Help: Accelerometer-actuated servo for science project

Hello dear Arduino community!

I'm working on a science project that requires a 3d-printed gear to turn when a sensor box looks up at the sky and then turns the gear back the way it came when it looks at or below the horizon (kept simple and vague for the purposes of the arduino-focused situation).

Board: Nano 33 BLE Sense
Servo: Hitec HS-318 (not continuous rotation)
Degree of movement: from 0 (start) to 65 degrees (when box is tilted up) and then back to 0 (when box is pointing at or below the horizon).
Level of experience: beginner/intermediate (limited arduino programming, lots of hardware experience)

The Nano 33 BLE Sense was chosen to substitute our cheap, sensorless Nanos that don't work due to unfortunate software/firmware compatibility issues...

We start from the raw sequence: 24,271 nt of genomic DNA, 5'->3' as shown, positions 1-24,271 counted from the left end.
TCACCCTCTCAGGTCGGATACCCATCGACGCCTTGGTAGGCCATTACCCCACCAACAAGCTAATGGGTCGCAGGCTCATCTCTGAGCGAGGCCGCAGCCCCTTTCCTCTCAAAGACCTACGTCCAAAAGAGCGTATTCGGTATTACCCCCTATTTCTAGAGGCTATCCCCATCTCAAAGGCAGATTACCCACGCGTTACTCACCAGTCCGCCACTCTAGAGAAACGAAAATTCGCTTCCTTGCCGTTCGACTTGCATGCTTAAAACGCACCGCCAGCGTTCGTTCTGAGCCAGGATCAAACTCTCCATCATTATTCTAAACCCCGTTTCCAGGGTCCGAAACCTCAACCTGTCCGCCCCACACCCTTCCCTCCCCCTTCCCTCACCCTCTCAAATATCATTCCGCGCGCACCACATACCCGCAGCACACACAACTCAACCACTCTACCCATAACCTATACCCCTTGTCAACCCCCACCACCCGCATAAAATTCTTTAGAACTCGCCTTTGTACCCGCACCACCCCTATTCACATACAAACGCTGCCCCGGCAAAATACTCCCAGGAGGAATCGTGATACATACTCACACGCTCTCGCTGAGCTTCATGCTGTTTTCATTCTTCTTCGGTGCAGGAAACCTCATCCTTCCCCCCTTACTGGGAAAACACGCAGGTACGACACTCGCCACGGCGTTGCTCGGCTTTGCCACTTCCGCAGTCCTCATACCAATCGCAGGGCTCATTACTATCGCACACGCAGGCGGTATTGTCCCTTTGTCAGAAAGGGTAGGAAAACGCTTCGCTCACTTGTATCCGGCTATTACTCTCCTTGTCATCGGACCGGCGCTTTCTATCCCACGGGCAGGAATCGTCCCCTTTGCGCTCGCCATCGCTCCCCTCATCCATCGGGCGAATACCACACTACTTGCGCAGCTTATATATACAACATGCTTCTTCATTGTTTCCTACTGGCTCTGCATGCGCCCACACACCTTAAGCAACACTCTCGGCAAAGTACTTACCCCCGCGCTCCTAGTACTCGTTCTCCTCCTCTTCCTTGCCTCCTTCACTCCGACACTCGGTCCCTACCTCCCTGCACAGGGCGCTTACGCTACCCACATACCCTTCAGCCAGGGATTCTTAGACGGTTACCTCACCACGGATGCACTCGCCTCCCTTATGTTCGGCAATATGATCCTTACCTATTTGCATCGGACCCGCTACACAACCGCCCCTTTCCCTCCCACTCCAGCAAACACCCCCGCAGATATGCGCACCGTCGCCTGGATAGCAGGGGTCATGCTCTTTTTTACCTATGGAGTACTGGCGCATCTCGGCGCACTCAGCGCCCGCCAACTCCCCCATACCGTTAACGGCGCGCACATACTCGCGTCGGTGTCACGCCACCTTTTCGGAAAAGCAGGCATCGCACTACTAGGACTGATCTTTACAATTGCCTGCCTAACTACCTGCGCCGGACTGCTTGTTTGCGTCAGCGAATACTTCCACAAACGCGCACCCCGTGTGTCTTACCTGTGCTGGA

Anyways, our hope is that the accelerometer/gyro (LSM9DS1) will suffice.

After many hours of trying to cobble together some code based on forums and blog posts, I produced the code below. At first I tried IF/ELSE IF statements, but that didn't seem to work well, so I tried IF &&, then finally ended up with the Boolean "switch" since the IF statements did not work properly (servo would react to tilt-up, but then would immediately revert back to original position without the device being tilted below the stated threshold).

#include <Arduino_LSM9DS1.h>
#include <Servo.h>
Servo myservo;
int pos = 0;
bool diffuser = false;

void setup() {
Serial.begin(115200);
while (!Serial);
Serial.println("Started");

myservo.attach(PIN_A6);
myservo.write(0)

if (!IMU.begin()) {
Serial.println("Failed to initialize IMU!");
while (1);
}

Serial.print("Accelerometer sample rate = ");
Serial.print(IMU.accelerationSampleRate());
Serial.println(" Hz");
Serial.println();
Serial.println("Acceleration in G's");
Serial.println("XtYtZ");

}

void loop() {
float x, y, z, delta = 0.35;

if (IMU.accelerationAvailable()) {